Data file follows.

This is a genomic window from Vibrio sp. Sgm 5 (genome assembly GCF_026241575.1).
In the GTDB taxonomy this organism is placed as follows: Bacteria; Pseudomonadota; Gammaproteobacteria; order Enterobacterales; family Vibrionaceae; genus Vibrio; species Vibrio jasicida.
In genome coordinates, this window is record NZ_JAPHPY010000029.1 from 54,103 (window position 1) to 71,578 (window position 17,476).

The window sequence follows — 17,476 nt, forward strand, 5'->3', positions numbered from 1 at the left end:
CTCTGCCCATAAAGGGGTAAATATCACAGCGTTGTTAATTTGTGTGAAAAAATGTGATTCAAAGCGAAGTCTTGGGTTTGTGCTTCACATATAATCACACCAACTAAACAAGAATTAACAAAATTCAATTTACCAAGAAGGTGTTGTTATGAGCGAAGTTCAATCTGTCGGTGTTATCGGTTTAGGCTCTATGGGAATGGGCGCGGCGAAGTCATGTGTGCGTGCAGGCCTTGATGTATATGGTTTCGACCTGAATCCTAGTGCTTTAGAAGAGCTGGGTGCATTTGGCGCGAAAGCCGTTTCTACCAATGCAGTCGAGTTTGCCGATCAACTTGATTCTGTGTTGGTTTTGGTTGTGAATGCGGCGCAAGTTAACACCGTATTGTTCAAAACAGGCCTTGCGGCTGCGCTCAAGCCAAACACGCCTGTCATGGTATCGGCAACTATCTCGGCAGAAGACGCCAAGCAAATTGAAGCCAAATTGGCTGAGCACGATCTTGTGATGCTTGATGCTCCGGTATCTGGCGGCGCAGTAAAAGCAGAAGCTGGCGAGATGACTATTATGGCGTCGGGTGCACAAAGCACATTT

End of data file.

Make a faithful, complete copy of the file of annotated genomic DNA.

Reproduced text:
This is a genomic window from Vibrio sp. Sgm 5 (genome assembly GCF_026241575.1).
In the GTDB taxonomy this organism is placed as follows: Bacteria; Pseudomonadota; Gammaproteobacteria; order Enterobacterales; family Vibrionaceae; genus Vibrio; species Vibrio jasicida.
In genome coordinates, this window is record NZ_JAPHPY010000029.1 from 54,103 (window position 1) to 71,578 (window position 17,476).

The window sequence follows — 17,476 nt, forward strand, 5'->3', positions numbered from 1 at the left end:
CTCTGCCCATAAAGGGGTAAATATCACAGCGTTGTTAATTTGTGTGAAAAAATGTGATTCAAAGCGAAGTCTTGGGTTTGTGCTTCACATATAATCACACCAACTAAACAAGAATTAACAAAATTCAATTTACCAAGAAGGTGTTGTTATGAGCGAAGTTCAATCTGTCGGTGTTATCGGTTTAGGCTCTATGGGAATGGGCGCGGCGAAGTCATGTGTGCGTGCAGGCCTTGATGTATATGGTTTCGACCTGAATCCTAGTGCTTTAGAAGAGCTGGGTGCATTTGGCGCGAAAGCCGTTTCTACCAATGCAGTCGAGTTTGCCGATCAACTTGATTCTGTGTTGGTTTTGGTTGTGAATGCGGCGCAAGTTAACACCGTATTGTTCAAAACAGGCCTTGCGGCTGCGCTCAAGCCAAACACGCCTGTCATGGTATCGGCAACTATCTCGGCAGAAGACGCCAAGCAAATTGAAGCCAAATTGGCTGAGCACGATCTTGTGATGCTTGATGCTCCGGTATCTGGCGGCGCAGTAAAAGCAGAAGCTGGCGAGATGACTATTATGGCGTCGGGTGCACAAAGCACATTT